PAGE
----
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Lesson plan
Archived

teaches
Common Core State Standards
CCSS.Math.Content.4.NF.B.4a
http://corestandards.org/Math/Content/4/NF/B/4/a

teaches
Common Core State Standards
CCSS.Math.Content.4.NF.B.4c
http://corestandards.org/Math/Content/4/NF/B/4/c

teaches
Common Core State Standards
CCSS.Math.Practice.MP1
http://corestandards.org/Math/Practice/MP1

teaches
Common Core State Standards
CCSS.Math.Practice.MP8
http://corestandards.org/Math/Practice/MP8

Lesson objective: Understand that every non-unit fraction is a multiple of the unit fraction with the same denominator.

Students bring prior knowledge of adding fractions from 4.NF.B.3. This prior knowledge is extended to recognize that multiplication can be used to calculate repeated addition problems more efficiently as students represent situations using both repeated addition and multiplication. A conceptual challenge students may encounter is understanding why the denominator in a fraction does not change when the fraction is multiplied by a whole number.

The concept is developed through work with a number line, which allows students to see the connection between repeated addition and multiplication and illustrates that the size of the fraction pieces remains constant, even when a multiplication problem results in more fraction pieces.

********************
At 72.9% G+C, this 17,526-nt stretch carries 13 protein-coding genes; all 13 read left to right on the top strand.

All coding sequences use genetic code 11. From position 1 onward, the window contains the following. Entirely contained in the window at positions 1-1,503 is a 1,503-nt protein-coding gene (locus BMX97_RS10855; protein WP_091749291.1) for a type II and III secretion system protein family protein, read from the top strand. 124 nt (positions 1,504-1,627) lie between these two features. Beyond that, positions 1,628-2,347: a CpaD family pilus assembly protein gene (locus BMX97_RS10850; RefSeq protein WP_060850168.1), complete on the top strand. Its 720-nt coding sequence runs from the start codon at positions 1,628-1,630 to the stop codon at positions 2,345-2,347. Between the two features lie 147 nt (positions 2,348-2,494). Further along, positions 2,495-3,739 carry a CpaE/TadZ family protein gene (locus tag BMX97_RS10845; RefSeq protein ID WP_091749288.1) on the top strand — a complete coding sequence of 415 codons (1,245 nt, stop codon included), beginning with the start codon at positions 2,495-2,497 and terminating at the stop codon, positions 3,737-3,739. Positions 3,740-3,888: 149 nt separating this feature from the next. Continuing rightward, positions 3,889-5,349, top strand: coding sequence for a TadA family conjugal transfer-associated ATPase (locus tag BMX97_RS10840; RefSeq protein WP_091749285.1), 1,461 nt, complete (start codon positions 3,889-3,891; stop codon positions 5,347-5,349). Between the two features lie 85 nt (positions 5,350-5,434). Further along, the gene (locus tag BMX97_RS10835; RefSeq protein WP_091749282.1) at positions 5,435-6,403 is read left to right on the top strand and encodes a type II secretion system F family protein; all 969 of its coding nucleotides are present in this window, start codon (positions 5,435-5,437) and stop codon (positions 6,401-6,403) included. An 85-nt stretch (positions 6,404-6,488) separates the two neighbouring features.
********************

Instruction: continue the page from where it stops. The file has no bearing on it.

This work helps students deepen their understanding of operations because it highlights that the definition of multiplication remains constant, whether students are working with whole numbers or fractions. This work also helps students deepen their understanding of number as it reinforces their understanding that fractions are numbers.

Students engage in Mathematical Practice 8 (look for and express regularity in repeated reasoning) as they notice that instead of repeatedly adding the same unit fraction, they can multiply the unit fraction, and they begin to develop the algorithm a x 1/b = a/b.

**Key vocabulary:**

- denominator
- multiple
- unit fraction